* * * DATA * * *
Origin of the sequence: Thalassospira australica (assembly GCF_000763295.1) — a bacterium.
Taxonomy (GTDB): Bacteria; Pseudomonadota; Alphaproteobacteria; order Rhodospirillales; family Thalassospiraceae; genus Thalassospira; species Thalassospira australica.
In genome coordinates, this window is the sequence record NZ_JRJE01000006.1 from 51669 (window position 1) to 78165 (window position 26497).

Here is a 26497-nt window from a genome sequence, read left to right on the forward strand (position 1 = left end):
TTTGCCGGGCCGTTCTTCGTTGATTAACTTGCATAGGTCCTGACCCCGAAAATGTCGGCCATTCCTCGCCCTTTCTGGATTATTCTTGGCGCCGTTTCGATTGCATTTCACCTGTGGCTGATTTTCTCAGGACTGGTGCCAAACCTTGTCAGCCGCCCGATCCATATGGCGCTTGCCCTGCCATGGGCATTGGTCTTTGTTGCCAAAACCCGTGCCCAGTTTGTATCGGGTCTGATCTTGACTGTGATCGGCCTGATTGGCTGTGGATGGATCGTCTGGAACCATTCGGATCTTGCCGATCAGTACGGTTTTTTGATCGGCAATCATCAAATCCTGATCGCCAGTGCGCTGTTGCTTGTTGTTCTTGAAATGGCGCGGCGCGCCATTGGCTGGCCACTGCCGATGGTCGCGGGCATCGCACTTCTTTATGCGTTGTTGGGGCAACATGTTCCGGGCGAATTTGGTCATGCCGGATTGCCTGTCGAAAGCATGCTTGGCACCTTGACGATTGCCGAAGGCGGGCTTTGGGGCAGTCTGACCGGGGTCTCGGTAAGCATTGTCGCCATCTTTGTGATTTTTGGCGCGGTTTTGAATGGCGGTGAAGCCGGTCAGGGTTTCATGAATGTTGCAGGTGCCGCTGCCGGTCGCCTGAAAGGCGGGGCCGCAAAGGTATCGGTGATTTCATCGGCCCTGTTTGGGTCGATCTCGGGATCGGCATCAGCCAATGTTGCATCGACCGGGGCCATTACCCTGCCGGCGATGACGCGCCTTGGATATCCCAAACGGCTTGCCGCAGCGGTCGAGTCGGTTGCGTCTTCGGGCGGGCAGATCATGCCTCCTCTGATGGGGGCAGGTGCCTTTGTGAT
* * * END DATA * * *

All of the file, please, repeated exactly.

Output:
Origin of the sequence: Thalassospira australica (assembly GCF_000763295.1) — a bacterium.
Taxonomy (GTDB): Bacteria; Pseudomonadota; Alphaproteobacteria; order Rhodospirillales; family Thalassospiraceae; genus Thalassospira; species Thalassospira australica.
In genome coordinates, this window is the sequence record NZ_JRJE01000006.1 from 51669 (window position 1) to 78165 (window position 26497).

Here is a 26497-nt window from a genome sequence, read left to right on the forward strand (position 1 = left end):
TTTGCCGGGCCGTTCTTCGTTGATTAACTTGCATAGGTCCTGACCCCGAAAATGTCGGCCATTCCTCGCCCTTTCTGGATTATTCTTGGCGCCGTTTCGATTGCATTTCACCTGTGGCTGATTTTCTCAGGACTGGTGCCAAACCTTGTCAGCCGCCCGATCCATATGGCGCTTGCCCTGCCATGGGCATTGGTCTTTGTTGCCAAAACCCGTGCCCAGTTTGTATCGGGTCTGATCTTGACTGTGATCGGCCTGATTGGCTGTGGATGGATCGTCTGGAACCATTCGGATCTTGCCGATCAGTACGGTTTTTTGATCGGCAATCATCAAATCCTGATCGCCAGTGCGCTGTTGCTTGTTGTTCTTGAAATGGCGCGGCGCGCCATTGGCTGGCCACTGCCGATGGTCGCGGGCATCGCACTTCTTTATGCGTTGTTGGGGCAACATGTTCCGGGCGAATTTGGTCATGCCGGATTGCCTGTCGAAAGCATGCTTGGCACCTTGACGATTGCCGAAGGCGGGCTTTGGGGCAGTCTGACCGGGGTCTCGGTAAGCATTGTCGCCATCTTTGTGATTTTTGGCGCGGTTTTGAATGGCGGTGAAGCCGGTCAGGGTTTCATGAATGTTGCAGGTGCCGCTGCCGGTCGCCTGAAAGGCGGGGCCGCAAAGGTATCGGTGATTTCATCGGCCCTGTTTGGGTCGATCTCGGGATCGGCATCAGCCAATGTTGCATCGACCGGGGCCATTACCCTGCCGGCGATGACGCGCCTTGGATATCCCAAACGGCTTGCCGCAGCGGTCGAGTCGGTTGCGTCTTCGGGCGGGCAGATCATGCCTCCTCTGATGGGGGCAGGTGCCTTTGTGAT